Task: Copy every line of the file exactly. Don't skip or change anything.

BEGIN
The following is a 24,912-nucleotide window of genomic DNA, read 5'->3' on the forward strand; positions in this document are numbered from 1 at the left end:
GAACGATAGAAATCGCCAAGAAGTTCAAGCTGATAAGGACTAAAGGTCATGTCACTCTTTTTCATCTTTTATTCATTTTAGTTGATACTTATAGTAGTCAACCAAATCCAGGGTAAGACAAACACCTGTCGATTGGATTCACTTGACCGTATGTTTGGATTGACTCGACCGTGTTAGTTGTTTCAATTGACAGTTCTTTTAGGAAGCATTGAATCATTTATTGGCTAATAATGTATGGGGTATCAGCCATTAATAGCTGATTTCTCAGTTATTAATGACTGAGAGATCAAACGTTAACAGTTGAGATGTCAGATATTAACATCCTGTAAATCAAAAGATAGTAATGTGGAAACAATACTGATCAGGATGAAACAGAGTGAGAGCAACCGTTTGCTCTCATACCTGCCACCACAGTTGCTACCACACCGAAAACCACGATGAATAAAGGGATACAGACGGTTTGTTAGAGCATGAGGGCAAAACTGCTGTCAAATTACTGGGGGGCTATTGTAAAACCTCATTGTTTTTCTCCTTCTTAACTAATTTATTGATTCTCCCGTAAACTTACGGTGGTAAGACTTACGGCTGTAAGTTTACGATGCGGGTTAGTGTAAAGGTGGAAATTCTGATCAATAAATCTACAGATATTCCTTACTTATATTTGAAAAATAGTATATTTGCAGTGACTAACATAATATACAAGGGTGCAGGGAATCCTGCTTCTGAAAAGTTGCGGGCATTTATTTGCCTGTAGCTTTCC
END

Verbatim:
The following is a 24,912-nucleotide window of genomic DNA, read 5'->3' on the forward strand; positions in this document are numbered from 1 at the left end:
GAACGATAGAAATCGCCAAGAAGTTCAAGCTGATAAGGACTAAAGGTCATGTCACTCTTTTTCATCTTTTATTCATTTTAGTTGATACTTATAGTAGTCAACCAAATCCAGGGTAAGACAAACACCTGTCGATTGGATTCACTTGACCGTATGTTTGGATTGACTCGACCGTGTTAGTTGTTTCAATTGACAGTTCTTTTAGGAAGCATTGAATCATTTATTGGCTAATAATGTATGGGGTATCAGCCATTAATAGCTGATTTCTCAGTTATTAATGACTGAGAGATCAAACGTTAACAGTTGAGATGTCAGATATTAACATCCTGTAAATCAAAAGATAGTAATGTGGAAACAATACTGATCAGGATGAAACAGAGTGAGAGCAACCGTTTGCTCTCATACCTGCCACCACAGTTGCTACCACACCGAAAACCACGATGAATAAAGGGATACAGACGGTTTGTTAGAGCATGAGGGCAAAACTGCTGTCAAATTACTGGGGGGCTATTGTAAAACCTCATTGTTTTTCTCCTTCTTAACTAATTTATTGATTCTCCCGTAAACTTACGGTGGTAAGACTTACGGCTGTAAGTTTACGATGCGGGTTAGTGTAAAGGTGGAAATTCTGATCAATAAATCTACAGATATTCCTTACTTATATTTGAAAAATAGTATATTTGCAGTGACTAACATAATATACAAGGGTGCAGGGAATCCTGCTTCTGAAAAGTTGCGGGCATTTATTTGCCTGTAGCTTTCC